As EDUCAUSE conducted research to develop this year’s Top 10 IT Issues list, the organization facilitated lots of conversation among member panelists and leaders at their institutions.
Of note in those discussions was this directive: “We said, ‘This is not a conversation about IT, and it’s not a conversation about technology. This is a conversation about your institution and higher education,’” said Susan Grajek, vice president for communities and research at EDUCAUSE.
Ultimately, those conversations and supporting research coalesced into this year’s list, organized under the theme of “Simplify, Sustain, Innovate: The Drive to Digital Transformation Begins.”
Grajek and four of the 24 panelists discussed their findings on Tuesday at the annual EDUCAUSE Conference in Chicago. While information security strategy again topped the list, followed by privacy, several of the issues fall under the broad umbrella of digital transformation and the challenges it seeks to address.
The list includes, in descending order of importance, information security strategy, privacy, sustainable funding, digital integrations, student retention and completion, student-centric higher education, improved enrollment, higher education affordability, administrative simplification and the integrative CIO.
IT Issues Speak to Simplification, Sustainability and Innovation
Issues that reflect the “simplify” theme address the difficulty of finding the resources to pursue digital transformation amid legacy systems that are cumbersome and inefficient, Grajek said.
“How can we find the bandwidth to innovate when the current systems and processes are so complex and convoluted? How do we give a good experience to end users, students, when they’ve got to use those convoluted systems and processes?” she asked.
In keeping with those questions, she presented research that showed institutions are increasing their focus on user-centered design, from 33 percent in a 2018 survey to 39 percent this year.
She also observed that many higher education leaders are more than willing to tackle barriers in the way of transformation: “You’re ready to break down silos. That’s not anathema anymore.”
Another theme, “sustain,” encompasses security and privacy concerns, as well as the need for sustainable funding and higher education affordability.
Here, too, surveys show evidence of change in supporting technologies. In 2018, for example, just 11 percent of institutions were using information security analytics; today, that stands at 39 percent. Use of cloud-based security services is up from 35 percent to 55 percent.
“That’s the big story, isn’t it?” Grajek said. “In our conversations with the panelists, they talked a lot about the availability of new technologies to apply to managing information security, so that’s big news.”
Looking forward, panelists said they’d like to see institutions adopt common data frameworks that can support a range of initiatives.
“We see data as a new currency for the institution, so we have to develop a sustainable strategy for both our currencies — data and financial — that sustain,” said Grajek.The third theme, “innovate,” focuses on recruitment, enrollment and retention efforts that are personalized and student-focused. Institutions are tapping various tools to advance these areas, from mobile devices to digital microcredentials and Internet of Things devices.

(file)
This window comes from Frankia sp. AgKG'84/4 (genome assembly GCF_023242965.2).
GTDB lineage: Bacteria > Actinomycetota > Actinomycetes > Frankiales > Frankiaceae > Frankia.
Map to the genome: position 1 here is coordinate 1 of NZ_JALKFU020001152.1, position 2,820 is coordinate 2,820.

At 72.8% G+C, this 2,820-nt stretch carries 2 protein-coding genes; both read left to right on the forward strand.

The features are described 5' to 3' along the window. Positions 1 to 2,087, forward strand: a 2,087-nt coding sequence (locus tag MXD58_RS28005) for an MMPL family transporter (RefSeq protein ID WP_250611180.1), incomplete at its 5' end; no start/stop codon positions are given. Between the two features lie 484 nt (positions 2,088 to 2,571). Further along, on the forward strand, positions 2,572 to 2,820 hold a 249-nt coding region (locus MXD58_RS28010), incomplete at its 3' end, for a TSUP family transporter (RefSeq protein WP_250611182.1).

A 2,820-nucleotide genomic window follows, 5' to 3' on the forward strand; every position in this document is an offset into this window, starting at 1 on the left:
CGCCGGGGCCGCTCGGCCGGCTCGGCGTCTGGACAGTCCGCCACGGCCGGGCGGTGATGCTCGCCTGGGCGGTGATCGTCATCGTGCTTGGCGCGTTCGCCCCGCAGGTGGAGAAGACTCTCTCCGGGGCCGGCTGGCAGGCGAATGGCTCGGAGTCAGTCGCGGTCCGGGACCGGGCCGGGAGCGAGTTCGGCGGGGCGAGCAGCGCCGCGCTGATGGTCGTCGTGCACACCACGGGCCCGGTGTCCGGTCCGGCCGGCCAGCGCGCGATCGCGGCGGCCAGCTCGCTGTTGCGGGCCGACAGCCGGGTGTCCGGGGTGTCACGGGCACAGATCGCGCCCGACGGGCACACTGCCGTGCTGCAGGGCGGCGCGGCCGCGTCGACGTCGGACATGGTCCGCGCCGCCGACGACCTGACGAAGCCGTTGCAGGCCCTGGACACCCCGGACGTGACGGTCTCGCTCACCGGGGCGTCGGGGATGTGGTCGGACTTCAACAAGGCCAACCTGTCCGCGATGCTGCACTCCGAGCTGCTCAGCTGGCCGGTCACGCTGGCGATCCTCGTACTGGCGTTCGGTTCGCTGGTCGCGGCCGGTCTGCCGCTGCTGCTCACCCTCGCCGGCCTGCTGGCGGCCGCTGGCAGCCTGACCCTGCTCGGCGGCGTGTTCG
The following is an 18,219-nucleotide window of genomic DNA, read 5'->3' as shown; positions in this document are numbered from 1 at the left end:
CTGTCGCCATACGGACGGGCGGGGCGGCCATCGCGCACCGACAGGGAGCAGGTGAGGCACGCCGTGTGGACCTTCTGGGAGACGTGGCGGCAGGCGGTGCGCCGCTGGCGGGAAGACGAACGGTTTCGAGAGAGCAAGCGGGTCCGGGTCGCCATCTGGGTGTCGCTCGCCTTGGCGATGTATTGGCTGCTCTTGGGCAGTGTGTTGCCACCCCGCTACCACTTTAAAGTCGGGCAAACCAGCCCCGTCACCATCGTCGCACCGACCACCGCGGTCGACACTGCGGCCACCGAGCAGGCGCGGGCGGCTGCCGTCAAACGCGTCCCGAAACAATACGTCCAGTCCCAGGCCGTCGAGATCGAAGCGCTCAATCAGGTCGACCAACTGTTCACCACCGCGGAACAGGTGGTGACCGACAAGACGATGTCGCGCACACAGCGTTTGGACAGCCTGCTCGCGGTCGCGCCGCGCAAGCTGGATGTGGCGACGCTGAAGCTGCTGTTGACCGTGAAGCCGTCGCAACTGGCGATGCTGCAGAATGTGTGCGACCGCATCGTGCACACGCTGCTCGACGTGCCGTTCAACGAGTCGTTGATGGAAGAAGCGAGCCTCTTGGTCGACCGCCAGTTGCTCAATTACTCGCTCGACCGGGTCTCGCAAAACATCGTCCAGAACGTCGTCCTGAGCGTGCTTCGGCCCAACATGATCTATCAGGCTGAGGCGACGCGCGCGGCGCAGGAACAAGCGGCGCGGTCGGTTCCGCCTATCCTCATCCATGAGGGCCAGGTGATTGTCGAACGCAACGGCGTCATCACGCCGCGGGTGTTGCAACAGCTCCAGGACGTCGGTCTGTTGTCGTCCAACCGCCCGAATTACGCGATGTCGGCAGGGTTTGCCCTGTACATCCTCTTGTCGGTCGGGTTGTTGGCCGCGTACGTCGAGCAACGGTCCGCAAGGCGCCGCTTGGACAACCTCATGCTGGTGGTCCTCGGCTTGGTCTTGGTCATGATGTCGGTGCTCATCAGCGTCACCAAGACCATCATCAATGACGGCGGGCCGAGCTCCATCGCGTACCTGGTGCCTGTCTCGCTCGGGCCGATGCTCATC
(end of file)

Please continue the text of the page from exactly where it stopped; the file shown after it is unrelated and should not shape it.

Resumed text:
“There’s quite a bit of movement in these really cutting-edge areas,” Grajek said.
Panelists said they envisioned a future in which different types of institutions, each focused on a different type of learner, would deliver an experience and success metrics that are more nuanced and relevant to students, she said.
A More Strategic Role Could Position CIOs to Tackle Broad Goals
Finally, panelists prioritized a new role for CIOs that is more integrated with senior leadership and in a position to exercise influence in strategic decisions.
Making that happen, Grajek noted, is a chicken-or-egg dynamic: Do institutions need to recognize that CIOs can make valuable strategic contributions, or do CIOs need to start making those contributions so institutions will recognize their value? “It’s probably a little bit of both,” she said.
Expanding the CIO role could be the most far-reaching item on the list, said Kellie Campbell, CTO at Vermont Technical College. “Can we really hit the other challenges without this priority?” she asked.
IT leaders who aren’t having strategic conversations will be far less likely to be able to move other goals forward, or have access to a macro-level understanding of the issues institutions face and how IT can help solve them.
Opinder Bawa, vice president and CIO at the University of San Francisco, called for a dramatic re-envisioning of the CIO’s role, arguing that a successful shift could have a formidable effect on technology funding.
“Historically, IT has been viewed as a cost center, and we’ve been funded as such,” he said.
In today’s environment, Bawa said, IT leaders should consider themselves an integral part of the business of running a university, with one customer in mind: the student. Leaders who can articulate the business value of technology will find that funding becomes less of a challenge, he said.
Meanwhile, institutions have room to grow in creating that student-centered ecosystem, said Sasi Pillay, vice president of IT services and CIO at Washington State University. While colleges may have ample data and ideas, many stall when it comes to execution, he said, in part because they lack an integrated view of the student experience.
A big step forward would be to develop systems that deliver just-in-time remediation to any aspect of students’ experiences that could affect their success, including academic performance, financial capability, a sense of belonging, and health and wellness.
“We have to think more holistically about what we are trying to do,” Pillay said.
See more of our EDUCAUSE coverage here.